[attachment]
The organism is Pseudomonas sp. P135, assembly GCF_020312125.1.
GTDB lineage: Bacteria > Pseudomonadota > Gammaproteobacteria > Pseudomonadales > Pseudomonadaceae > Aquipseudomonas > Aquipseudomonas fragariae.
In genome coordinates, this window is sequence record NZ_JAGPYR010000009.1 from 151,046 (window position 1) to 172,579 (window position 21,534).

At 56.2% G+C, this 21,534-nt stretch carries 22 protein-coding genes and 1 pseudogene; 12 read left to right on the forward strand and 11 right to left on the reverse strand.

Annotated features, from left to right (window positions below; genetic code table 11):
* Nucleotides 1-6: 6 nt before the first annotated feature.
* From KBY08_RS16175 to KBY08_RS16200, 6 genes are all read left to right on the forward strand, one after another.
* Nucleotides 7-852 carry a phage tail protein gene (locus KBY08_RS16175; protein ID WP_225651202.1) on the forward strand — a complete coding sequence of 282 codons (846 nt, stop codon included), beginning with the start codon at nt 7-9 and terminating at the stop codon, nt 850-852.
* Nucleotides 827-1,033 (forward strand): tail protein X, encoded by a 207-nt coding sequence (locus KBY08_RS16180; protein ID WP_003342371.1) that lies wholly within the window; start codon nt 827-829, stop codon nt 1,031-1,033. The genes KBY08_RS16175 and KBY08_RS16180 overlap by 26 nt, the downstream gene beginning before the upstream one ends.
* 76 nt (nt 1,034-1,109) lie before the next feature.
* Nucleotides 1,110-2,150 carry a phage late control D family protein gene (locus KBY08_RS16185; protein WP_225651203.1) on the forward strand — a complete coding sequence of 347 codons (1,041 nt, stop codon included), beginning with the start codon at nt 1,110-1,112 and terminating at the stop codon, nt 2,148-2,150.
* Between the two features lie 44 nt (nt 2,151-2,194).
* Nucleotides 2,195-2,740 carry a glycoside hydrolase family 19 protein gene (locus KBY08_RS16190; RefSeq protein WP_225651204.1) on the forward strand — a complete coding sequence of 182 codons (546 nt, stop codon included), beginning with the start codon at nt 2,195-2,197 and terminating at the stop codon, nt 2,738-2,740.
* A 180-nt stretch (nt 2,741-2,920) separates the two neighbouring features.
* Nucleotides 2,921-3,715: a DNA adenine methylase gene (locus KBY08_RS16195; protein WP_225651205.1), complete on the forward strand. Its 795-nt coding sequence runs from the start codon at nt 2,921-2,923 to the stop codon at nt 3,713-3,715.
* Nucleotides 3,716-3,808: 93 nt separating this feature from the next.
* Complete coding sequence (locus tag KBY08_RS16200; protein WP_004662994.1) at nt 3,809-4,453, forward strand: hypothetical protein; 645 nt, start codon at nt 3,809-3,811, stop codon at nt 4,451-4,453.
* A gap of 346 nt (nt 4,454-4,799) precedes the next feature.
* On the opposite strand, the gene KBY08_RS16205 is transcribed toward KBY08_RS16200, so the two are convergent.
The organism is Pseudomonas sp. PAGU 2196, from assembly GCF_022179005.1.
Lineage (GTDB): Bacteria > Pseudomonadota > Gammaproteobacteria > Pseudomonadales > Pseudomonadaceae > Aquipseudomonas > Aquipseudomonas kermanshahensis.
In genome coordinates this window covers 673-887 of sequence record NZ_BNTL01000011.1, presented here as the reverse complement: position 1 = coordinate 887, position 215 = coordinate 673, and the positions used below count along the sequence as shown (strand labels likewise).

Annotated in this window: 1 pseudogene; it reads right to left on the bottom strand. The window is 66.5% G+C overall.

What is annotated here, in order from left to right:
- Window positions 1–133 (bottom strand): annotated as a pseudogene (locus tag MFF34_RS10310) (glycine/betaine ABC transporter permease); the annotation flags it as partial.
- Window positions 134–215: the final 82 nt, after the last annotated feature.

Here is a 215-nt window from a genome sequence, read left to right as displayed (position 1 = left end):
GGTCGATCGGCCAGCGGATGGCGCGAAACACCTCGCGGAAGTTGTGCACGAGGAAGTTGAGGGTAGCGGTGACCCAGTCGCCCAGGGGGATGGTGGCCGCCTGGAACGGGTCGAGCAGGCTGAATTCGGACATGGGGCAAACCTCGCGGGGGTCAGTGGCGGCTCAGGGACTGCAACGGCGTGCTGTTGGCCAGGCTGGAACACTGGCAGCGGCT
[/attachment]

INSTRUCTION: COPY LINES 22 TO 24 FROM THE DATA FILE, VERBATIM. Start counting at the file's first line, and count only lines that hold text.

In genome coordinates this window covers 673-887 of sequence record NZ_BNTL01000011.1, presented here as the reverse complement: position 1 = coordinate 887, position 215 = coordinate 673, and the positions used below count along the sequence as shown (strand labels likewise).

Annotated in this window: 1 pseudogene; it reads right to left on the bottom strand. The window is 66.5% G+C overall.

What is annotated here, in order from left to right: